- Michael Barajas
- Julio Trujillo was held in the Bexar County jail for 76 days without charge because of an ICE detainer
U.S. District Court Judge Orlando Garcia ruled on Monday that the Bexar County Sheriff's Office violated the Fourth Amendment's prohibition on unreasonable search and seizure when jailers detained an undocumented immigrant for more than two months in 2016 after a misdemeanor charge against him was dismissed. Lawyers for the man had challenged the Bexar County Sheriff's Office's longstanding practice of granting so-called immigration "detainers," routine requests from U.S. Immigration and Customs Enforcement for local jails to hold people suspected of federal immigration violations, even if their local charges have been dismissed or otherwise resolved. Lawyers across the country have argued that such requests are often flawed, haphazard and fall well below the legal standard of a warrant or judge’s order.
This week, Judge Garcia concluded that the case of Julio Trujillo, who court records show was arrested and charged with the misdemeanor assault of his girlfriend in January 2016, is an example of how the detainer system can lead to warrantless, unconstitutional detention. Trujillo's lawyers say he spent a total of 76 days in Bexar County lockup after his charge was dismissed because of a detainer request ICE had lodged with the county. In his Monday ruling, which was first reported by the Express-News, Garcia said the county had wrongly assumed that ICE detainers, which are usually over alleged civil immigration violations and not criminal matters, constitute probable cause. He wrote that the "routine detention of such individuals made it inevitable that it (the county) would engage in warrantless detention of individuals who were not suspected of any criminal offense."
Lawyers challenging the state's new immigration law, Senate Bill 4, say the ruling should prove useful as cities and counties across the state sue to block the law from going into effect on September 1. Under SB 4, local officials who don't comply with all ICE detainers risk being booted out of office or even criminally charged.
Nina Perales, vice president of litigation for the Mexican American Legal Defense and Education Fund, which last week sued the state on behalf of the City of San Antonio to block SB 4, said Garcia's ruling this week bolsters the argument that the law would force local cops to violate the constitution. "This gives us a clear, specific example of how SB 4 forces officials to violate the Fourth Amendment, to detain people in violation of the constitution," she told the Current on Friday.
Changes in how Travis County handled ICE detainers earlier this year (that jailers would only comply if a suspect was accused of a serious or violent crime, like sexual assault, murder or human smuggling) are what initially fueled Gov. Greg Abbott's war against "sanctuary" jurisdictions ahead of the legislative session. Abbott made eradicating "sanctuary cities" a priority item for the session, and the resulting bill he signed into law last month opens the door for any cop in the state to inquire about immigration status in any routine police encounter, like a traffic stop. The law even applies to college and university police departments.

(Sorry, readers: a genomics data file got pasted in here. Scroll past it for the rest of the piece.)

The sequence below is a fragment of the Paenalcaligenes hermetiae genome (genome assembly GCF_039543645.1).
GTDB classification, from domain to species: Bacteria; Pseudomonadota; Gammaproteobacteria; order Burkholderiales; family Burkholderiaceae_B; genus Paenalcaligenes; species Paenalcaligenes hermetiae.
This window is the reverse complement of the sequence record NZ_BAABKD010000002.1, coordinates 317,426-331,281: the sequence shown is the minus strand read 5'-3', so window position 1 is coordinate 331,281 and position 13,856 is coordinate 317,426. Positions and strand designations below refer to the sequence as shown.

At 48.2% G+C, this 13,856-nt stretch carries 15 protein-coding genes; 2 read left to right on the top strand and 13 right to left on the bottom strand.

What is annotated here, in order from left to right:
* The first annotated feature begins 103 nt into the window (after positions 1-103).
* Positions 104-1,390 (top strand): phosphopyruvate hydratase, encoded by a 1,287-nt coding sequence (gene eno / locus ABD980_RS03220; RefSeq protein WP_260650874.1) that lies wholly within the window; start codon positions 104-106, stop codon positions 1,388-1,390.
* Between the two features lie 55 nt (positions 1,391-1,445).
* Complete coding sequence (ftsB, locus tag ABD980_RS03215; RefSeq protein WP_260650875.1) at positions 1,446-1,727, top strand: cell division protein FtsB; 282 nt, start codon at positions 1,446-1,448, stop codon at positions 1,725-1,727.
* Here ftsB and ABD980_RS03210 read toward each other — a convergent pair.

While Bexar County officials recently voted to join San Antonio's lawsuit over SB 4, the local jail is still complying with ICE detainers that civil rights lawyers say are unconstitutional. "I think this decision handed down by the judge makes it pretty clear that we’ve been violating people’s rights in some instances," Bexar County Judge Nelson Wolff told the Current on Friday. He said county officials are meeting with the District Attorney's Office to discuss how to respond to the ruling. Ultimately, Wolff conceded, the decision over ICE detainers falls to Bexar County Sheriff Javier Salazar, who hadn't responded to our requests for comment by Friday afternoon. Bexar County commissioners court recently voted to join San Antonio's lawsuit against SB 4.
Meanwhile, Commissioner Tommy Calvert told us that the county "has no choice but to change how we're doing things" because of the court ruling. He says officials need the flexibility to change policies without fear of retaliation from the state. He says this week's ruling underscores why SB 4 is so damaging. Calvert called it one of the more "cynical" bills he's seen come out of the legislature, yet another state attempt to override local control. "They didn't even try to tailor the law to the constitution," Calvert said. "They didn't care."
Trujillo's attorney, Lance Curtright, says his client's case shows how the debate over SB 4 isn't abstract. Trujillo immigrated to the country when he was 4 years old, attending grade school in Chicago and high school in Atlanta before he moved to Texas. His parents are U.S. citizens, as are two of his children and his grandchild. Other than the misdemeanor charge that landed him in jail and was ultimately dismissed, records show no other criminal history. Court documents do, however, indicate that he was deported in late 2001 (it’s unclear when he re-entered the country).
Curtright says Trujillo was supporting his girlfriend and her two children when he was arrested and detained for more than two months without charge last year. “My girlfriend was kicked out of our apartment because she could no longer afford it,” Trujillo said in an affidavit filed in court. “We had a three-bedroom apartment which was completely furnished, and she had to sell all our furniture to make ends meet.”
Curtright says Garcia's ruling, which comes weeks before the judge hears arguments to block SB 4 from going into effect, makes it clear that police can't detain someone solely because they're suspected of being undocumented. "Simply being undocumented in the United States is not a criminal act, and therefore they can't just detain you for it without a warrant," he said.